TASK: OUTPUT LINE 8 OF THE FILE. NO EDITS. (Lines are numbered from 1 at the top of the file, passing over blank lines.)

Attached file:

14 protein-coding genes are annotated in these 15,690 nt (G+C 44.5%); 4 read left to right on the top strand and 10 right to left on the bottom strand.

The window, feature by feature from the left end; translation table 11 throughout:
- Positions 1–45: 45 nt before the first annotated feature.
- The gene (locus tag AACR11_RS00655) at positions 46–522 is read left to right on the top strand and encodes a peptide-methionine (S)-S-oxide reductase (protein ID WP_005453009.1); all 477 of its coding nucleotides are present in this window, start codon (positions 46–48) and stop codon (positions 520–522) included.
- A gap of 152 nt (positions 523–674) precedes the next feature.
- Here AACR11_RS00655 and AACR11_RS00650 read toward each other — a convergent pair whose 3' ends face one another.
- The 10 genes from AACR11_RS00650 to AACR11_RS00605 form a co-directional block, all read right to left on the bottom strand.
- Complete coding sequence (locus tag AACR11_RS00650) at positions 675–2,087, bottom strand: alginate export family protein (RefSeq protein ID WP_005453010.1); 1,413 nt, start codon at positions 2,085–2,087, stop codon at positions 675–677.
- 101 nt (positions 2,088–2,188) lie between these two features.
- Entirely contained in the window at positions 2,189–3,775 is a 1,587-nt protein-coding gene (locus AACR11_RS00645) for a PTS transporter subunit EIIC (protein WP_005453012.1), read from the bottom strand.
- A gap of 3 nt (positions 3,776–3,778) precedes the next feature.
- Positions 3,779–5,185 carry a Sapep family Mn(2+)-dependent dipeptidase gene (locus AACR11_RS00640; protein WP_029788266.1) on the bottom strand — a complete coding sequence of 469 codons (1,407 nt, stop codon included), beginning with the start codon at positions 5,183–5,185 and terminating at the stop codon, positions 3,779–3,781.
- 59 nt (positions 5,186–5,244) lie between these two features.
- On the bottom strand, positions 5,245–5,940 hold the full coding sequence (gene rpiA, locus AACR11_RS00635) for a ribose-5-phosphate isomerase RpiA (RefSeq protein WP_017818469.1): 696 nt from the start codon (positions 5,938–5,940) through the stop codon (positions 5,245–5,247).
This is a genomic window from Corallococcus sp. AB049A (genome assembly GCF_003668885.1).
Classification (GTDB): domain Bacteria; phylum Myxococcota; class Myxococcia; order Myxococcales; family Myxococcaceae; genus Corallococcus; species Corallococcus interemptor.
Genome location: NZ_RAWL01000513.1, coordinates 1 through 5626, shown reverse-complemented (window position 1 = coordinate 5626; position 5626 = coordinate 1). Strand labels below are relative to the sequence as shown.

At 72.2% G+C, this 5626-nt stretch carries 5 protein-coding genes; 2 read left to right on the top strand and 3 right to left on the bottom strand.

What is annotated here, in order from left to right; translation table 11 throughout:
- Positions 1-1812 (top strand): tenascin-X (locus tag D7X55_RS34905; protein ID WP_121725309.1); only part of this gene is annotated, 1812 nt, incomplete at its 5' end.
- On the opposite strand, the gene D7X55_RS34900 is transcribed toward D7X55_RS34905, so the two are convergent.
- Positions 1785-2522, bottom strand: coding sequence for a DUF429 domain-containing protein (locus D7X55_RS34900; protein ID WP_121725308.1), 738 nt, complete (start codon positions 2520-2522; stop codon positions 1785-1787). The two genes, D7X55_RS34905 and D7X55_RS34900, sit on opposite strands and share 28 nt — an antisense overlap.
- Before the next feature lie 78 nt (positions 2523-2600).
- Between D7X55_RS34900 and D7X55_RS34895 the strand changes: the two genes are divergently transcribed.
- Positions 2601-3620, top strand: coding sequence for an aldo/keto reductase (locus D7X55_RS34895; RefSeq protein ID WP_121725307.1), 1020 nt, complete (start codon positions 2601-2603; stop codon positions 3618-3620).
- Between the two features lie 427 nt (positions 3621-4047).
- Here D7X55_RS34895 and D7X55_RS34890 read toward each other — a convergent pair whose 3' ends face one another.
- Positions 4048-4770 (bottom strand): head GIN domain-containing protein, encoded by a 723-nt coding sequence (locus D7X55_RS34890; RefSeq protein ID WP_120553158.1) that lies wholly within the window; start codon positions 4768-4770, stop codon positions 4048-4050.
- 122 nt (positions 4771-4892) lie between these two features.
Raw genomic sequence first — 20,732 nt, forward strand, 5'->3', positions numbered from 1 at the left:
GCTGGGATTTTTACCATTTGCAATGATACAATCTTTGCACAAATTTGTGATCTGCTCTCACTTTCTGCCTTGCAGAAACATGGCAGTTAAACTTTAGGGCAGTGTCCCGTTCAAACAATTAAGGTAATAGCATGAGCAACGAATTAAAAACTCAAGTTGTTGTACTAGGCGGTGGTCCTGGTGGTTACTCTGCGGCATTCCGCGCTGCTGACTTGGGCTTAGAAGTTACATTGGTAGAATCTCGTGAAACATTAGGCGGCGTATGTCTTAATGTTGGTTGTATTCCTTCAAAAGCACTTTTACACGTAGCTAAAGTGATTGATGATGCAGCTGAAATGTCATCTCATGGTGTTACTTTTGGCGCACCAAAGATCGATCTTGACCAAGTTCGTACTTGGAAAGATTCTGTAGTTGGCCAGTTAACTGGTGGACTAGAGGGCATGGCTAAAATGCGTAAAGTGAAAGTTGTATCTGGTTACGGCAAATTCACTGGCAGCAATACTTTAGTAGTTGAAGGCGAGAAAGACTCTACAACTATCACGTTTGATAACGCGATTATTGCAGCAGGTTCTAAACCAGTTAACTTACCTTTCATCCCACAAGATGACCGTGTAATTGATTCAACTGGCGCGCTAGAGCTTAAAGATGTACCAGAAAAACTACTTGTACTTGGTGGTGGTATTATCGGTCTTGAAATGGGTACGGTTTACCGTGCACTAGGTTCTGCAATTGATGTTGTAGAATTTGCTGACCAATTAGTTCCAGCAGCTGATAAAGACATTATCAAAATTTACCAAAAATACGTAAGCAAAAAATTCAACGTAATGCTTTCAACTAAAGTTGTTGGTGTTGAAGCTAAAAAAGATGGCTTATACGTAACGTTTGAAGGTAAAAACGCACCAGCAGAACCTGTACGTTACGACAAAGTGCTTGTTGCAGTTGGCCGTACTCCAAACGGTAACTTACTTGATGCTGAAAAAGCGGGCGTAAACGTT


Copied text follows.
- Complete coding sequence (locus tag AACR11_RS00650) at positions 675–2,087, bottom strand: alginate export family protein (RefSeq protein ID WP_005453010.1); 1,413 nt, start codon at positions 2,085–2,087, stop codon at positions 675–677.